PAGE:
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Swap to Māori roll popular in hot Te Tai Hauāuru race

Photo - Te Korimako o Taranaki
South Taranaki District councillor Tuteri Rangihaeata says the impact of Māori council wards is helping voters trust in choosing the Māori electoral roll.
South Taranaki District councillor Tuteri Rangihaeata says the impact of Māori council wards is helping voters trust in choosing the Māori electoral roll. Photo: Supplied / Te Korimako o Taranaki

With just days left for Māori voters to change electoral rolls, Te Tai Hauāuru electorate has the second-highest rate of voters swapping to the Māori roll, outnumbering those switching to the general roll.

The electorate is likely to be a tight-fought contest between Te Pāti Māori and Labour in October's election, and that may be enticing more voters to the Māori roll.

The latest figures show 985 voters have moved from the general to the Māori roll in Te Tai Hauāuru, with 713 switching the other way from the Māori to the general roll - a ratio second only to Tāmaki Makaurau.

The chance to change electoral rolls ends at midnight on Thursday.

Māori voters previously could only switch rolls once every five years but the law changed at the end of March to allow roll-switching any time except the three months before elections.

Last year, Tuteri Rangihaeata was elected by Māori roll voters as the new councillor for Te Tai Tonga, one of the two new Māori wards of South Taranaki District Council.

He said the new wards are creating real change with the mayor, councillors and senior managers keen to expand relationships with Māori.

"What does a relationship really look like with whānau, hapū and iwi?"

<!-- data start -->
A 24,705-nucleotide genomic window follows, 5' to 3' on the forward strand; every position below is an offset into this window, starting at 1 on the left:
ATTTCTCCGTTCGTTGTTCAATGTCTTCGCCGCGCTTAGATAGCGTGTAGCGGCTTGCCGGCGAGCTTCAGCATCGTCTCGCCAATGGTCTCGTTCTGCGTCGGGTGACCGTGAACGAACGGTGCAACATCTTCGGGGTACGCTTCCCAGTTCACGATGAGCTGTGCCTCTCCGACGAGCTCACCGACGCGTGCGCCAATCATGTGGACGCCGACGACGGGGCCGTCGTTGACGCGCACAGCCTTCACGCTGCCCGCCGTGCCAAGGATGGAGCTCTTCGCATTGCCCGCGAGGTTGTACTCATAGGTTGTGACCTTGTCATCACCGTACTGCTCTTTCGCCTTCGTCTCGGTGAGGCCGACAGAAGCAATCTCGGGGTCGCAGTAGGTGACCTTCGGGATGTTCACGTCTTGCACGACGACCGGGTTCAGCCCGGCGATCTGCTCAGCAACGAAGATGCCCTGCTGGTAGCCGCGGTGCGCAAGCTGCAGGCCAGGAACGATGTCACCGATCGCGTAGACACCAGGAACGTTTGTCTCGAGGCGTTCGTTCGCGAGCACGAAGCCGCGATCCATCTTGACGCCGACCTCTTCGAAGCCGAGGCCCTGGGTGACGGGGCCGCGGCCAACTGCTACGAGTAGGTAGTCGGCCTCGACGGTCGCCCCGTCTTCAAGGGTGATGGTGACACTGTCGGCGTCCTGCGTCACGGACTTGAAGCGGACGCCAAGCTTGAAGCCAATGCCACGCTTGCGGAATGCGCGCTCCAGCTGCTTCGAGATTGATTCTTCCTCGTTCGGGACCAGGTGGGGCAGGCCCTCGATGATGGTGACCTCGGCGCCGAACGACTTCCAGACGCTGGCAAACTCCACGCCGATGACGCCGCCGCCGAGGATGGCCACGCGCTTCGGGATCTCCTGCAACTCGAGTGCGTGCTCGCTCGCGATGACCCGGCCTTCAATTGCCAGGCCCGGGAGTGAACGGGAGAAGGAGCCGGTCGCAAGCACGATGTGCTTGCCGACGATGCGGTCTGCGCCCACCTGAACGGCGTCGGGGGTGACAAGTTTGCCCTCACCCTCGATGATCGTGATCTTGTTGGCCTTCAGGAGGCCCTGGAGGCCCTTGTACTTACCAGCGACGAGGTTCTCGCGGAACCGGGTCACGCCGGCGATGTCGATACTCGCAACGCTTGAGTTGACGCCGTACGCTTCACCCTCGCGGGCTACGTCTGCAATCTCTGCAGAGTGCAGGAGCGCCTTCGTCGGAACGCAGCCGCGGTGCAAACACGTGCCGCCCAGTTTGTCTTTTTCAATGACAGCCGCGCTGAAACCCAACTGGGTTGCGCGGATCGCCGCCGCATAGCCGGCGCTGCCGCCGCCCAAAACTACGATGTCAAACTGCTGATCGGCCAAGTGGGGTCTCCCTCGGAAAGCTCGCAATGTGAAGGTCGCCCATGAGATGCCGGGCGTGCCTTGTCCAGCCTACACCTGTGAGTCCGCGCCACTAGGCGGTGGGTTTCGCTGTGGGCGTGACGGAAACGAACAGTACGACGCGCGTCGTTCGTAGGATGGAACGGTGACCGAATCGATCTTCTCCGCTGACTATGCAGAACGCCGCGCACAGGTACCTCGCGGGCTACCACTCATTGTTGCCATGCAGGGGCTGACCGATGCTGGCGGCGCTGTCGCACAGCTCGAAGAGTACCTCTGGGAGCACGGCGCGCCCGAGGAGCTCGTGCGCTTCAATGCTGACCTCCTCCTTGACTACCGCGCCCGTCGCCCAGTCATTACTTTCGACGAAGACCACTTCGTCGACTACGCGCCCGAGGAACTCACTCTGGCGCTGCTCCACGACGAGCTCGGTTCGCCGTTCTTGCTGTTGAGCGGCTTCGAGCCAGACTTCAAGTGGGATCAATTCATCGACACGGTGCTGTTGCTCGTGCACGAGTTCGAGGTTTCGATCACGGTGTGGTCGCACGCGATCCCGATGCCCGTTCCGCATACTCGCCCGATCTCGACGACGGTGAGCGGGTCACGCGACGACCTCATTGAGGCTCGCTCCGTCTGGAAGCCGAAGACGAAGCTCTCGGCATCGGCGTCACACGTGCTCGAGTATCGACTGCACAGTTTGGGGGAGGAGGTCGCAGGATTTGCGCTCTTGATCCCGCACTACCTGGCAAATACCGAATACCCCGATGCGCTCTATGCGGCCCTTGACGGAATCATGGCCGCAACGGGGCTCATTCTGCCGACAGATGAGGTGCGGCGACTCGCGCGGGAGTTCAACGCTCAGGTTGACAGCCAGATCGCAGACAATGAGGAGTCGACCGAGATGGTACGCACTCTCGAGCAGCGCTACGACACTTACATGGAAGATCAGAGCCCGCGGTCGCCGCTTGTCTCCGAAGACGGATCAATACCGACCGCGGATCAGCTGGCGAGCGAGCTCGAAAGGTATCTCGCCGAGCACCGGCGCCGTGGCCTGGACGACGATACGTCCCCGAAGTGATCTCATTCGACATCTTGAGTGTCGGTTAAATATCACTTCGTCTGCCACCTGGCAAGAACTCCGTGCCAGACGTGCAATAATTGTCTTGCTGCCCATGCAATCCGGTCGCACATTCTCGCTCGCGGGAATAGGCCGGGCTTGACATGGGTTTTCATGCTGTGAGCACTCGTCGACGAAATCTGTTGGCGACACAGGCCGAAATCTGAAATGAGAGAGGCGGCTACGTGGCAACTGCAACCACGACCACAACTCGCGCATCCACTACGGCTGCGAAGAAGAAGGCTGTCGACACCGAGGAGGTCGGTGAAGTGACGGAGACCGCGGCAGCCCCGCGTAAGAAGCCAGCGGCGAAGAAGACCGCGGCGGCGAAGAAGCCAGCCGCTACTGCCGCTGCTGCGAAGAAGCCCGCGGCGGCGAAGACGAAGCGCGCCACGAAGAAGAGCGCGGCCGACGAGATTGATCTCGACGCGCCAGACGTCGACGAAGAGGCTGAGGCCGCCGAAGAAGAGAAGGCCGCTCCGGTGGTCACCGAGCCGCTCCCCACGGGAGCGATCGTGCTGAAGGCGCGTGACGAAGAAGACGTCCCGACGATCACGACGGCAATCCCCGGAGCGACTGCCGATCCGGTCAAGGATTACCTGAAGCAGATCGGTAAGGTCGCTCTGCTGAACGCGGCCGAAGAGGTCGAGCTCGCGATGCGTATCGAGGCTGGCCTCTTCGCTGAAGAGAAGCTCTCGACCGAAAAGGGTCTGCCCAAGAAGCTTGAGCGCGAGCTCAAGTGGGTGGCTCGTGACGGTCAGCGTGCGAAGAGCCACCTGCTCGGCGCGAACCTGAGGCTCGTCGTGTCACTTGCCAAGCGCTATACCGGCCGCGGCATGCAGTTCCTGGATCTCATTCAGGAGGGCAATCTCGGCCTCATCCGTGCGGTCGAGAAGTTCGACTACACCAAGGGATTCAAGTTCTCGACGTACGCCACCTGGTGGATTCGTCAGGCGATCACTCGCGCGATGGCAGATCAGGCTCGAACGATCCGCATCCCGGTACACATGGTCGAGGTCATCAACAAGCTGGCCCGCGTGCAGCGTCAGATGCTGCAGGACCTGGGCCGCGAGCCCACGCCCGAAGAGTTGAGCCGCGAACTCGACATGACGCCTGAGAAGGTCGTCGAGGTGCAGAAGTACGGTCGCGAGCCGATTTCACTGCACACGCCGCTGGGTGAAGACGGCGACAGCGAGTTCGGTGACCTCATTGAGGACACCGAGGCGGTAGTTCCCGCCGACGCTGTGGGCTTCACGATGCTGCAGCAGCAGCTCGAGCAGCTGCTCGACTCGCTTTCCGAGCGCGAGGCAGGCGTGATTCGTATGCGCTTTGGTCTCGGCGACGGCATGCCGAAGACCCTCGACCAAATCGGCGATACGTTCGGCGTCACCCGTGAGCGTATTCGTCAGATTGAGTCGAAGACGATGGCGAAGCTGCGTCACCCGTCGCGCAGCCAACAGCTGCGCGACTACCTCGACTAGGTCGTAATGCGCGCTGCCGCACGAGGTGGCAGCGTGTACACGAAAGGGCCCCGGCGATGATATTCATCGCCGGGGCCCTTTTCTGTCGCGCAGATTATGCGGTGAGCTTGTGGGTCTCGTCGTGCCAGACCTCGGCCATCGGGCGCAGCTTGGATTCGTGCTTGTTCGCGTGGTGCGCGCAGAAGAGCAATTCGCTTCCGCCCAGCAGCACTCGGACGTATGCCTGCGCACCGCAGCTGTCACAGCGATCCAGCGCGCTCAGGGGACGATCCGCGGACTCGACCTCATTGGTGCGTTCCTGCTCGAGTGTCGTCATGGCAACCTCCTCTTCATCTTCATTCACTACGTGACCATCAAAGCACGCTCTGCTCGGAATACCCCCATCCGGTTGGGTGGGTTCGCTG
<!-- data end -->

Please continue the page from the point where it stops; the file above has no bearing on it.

Rangihaeata said it was helping persuade voters that being on the Māori roll was a step towards reclaiming tino rangatiratanga.

"I think a lot of the shift is about trust, trusting that a shift to the Māori roll is a good thing."

"Taranaki has been hit hard by colonisation … We've been suppressed for so long that we'll always go to where we think it's safe - which has [previously] been the general roll."

Rangihaeta, who was endorsed by Te Pāti Māori, said the party's potential role in this year's election was changing minds.

"There's more talk about Te Pāti Māori and what it means to possibly be the decision-maker in terms of the next prime minister - that's huge."

New enrolments in Te Tai Hauāuru are not showing the same strength: 127 new voters have signed up, the lowest of the seven Māori electorates since 31 March.

But those new registrations do not face the Thursday cut-off, as new voters of Māori descent can enrol on the Māori or general roll right up to voting day.

Rangihaeata said leaders were working on the ground to influence younger voters.

"Our rangatahi need to understand their voice really matters - it has an authentic engagement and mana moving into the future of politics."

Te Tai Hauāuru has been equally shared between the Labour Party and Te Pāti Māori since taking its current form in 2002.

Dame Tariana Turia won it for Labour that year, then four more times as co-leader of Te Pāti Māori, before Adrian Rurawhe won it back for Labour in 2014.

Last election, Rurawhe beat Te Pāti Māori co-leader Debbie Ngarewa-Packer by just over 1000 votes but she also entered Parliament on the party list.

Rurawhe has since been made Speaker of the House in Parliament and this year is standing only on Labour's party list, as is typical for Speakers.

His cousin, Soraya Peke-Mason, who shares his links to the Rātana Church, will stand for Te Tai Hauāuru.

The National Party returns to the contest for Māori seats with former Whanganui now list-MP Harete Hipango as its Te Tai Hauāuru candidate. National won less than three percent of party votes in the electorate in 2020.

The electoral commission sent letters to over half a million voters who had identified as being of Māori descent, confirming which roll they were on and offering the chance to change via post.

Voters can also switch rolls online at with a driver licence, passport or RealMe government verified online identity.

Even without that ID, voters can fill in a form online and have it emailed to sign and upload.

Help is available on 0800 36 76 56.

Local Democracy Reporting is Public Interest Journalism funded through NZ On Air